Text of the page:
A backup is a copy of some data. This copy can be used when the original data is changed, or lost. Losing data is common: A 2008 survey found that two thirds of respondents had lost files on their home PC. Another purpose of backing up data is to have a copy that represents an earlier state of the data, before it was changed. Organisations may have rules which state how long data should be kept, and what kinds of data these rules apply to. In many countries there are rules that specify that certain kinds of data need to be kept for a given time. An example of this is the data used for accounting.
Backups are a simple form of disaster recovery. Even though they are commonly seen as disaster recovery, they should be part of a disaster recovery plan. A disaster recovery plan is a documented set of procedures and tasks to perform to protect the consistency and integrity of a corporate IT system.
Different Backup Media
There are different types of backup systems that use different kinds of media. Common backup media includes:
- Different kinds of tapes, for example Digital Audio Tape, or LTO
- Hard disks
- Optical disks like CDs and DVDs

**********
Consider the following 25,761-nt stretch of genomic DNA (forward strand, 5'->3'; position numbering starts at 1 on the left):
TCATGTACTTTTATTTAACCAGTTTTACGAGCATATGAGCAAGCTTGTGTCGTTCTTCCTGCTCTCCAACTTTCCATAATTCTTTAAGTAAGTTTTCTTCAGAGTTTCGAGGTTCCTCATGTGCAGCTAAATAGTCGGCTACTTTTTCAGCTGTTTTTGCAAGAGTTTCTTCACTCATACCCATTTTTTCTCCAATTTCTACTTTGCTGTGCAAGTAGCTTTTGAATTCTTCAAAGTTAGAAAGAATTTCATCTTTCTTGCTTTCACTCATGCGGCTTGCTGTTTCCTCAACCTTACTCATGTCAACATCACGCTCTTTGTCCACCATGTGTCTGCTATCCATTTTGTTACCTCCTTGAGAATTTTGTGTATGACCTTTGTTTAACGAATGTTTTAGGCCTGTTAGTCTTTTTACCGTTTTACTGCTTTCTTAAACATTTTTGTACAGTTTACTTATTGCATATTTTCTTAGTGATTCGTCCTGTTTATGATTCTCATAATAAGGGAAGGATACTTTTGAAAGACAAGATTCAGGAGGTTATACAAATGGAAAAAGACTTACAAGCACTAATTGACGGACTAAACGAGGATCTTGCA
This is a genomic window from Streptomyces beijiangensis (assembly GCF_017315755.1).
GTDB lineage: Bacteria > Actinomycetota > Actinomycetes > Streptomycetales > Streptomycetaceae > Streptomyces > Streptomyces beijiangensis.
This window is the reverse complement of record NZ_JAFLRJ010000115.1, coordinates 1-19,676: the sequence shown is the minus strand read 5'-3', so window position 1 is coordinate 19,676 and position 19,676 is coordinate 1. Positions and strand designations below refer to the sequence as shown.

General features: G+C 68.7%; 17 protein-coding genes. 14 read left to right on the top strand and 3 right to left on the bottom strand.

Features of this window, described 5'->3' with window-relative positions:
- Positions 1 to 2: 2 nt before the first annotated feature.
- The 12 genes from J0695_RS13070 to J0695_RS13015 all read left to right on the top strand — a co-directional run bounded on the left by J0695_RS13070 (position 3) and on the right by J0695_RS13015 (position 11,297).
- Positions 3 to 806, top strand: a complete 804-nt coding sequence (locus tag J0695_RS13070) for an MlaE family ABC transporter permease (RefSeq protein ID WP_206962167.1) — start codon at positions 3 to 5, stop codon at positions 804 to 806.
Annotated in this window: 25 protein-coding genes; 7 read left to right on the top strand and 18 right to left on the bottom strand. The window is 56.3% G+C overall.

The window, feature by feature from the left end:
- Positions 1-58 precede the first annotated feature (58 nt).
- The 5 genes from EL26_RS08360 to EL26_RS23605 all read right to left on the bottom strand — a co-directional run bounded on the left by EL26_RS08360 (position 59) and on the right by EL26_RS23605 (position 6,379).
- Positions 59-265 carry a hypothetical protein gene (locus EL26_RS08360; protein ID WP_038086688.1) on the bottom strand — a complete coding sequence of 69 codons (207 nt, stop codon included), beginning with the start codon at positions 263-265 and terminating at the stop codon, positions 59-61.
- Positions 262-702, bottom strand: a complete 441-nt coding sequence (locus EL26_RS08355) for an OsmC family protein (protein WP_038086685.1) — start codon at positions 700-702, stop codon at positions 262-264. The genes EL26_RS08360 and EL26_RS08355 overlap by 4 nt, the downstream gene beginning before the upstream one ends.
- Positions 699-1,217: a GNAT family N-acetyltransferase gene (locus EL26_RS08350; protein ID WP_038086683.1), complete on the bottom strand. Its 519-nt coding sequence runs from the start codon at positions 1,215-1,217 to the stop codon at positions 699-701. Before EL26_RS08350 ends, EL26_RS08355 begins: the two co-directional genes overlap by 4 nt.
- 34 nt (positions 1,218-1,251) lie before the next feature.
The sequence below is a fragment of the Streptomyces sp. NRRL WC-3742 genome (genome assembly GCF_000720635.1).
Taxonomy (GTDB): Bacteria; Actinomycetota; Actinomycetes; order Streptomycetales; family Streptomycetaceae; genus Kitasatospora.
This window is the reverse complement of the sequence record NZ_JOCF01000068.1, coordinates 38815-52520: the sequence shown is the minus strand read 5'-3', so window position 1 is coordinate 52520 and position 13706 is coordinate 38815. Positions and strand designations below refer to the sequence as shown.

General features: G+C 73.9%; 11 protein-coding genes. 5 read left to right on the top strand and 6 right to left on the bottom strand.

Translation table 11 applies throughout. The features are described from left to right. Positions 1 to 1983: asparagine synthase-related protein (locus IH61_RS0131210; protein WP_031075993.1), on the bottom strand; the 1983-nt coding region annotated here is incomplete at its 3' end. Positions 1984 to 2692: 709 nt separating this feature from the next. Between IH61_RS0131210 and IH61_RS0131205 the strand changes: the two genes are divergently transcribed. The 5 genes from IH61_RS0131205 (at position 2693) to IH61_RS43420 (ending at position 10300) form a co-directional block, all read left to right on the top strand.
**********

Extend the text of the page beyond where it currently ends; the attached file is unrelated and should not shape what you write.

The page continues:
- Magneto-Optical Discs
Some of the backup media are portable, and can easily be stored in a safe location. The problem with storing tapes in a bank safe, for example is that they are only available during the opening hours of the bank.
Another issue has commonly been the speed of the backup. Media such as digital tapes can store a lot of data, but accessing them is realtively slow. Tapes can only be read or written in sequence, while media such as hard disks or optical drives are basically random access. When data is backed up, its encoding is often changed. This makes it possible to use codes such as Cyclic redundancy checks, which can detect, and sometimes repair an error.
Reasons for Doing a Backup
Backups are usually done for one of the following reasons:
- Prevent data loss if there is a disaster (like a fire or hardware failure, or an intentional or unintentional deletion)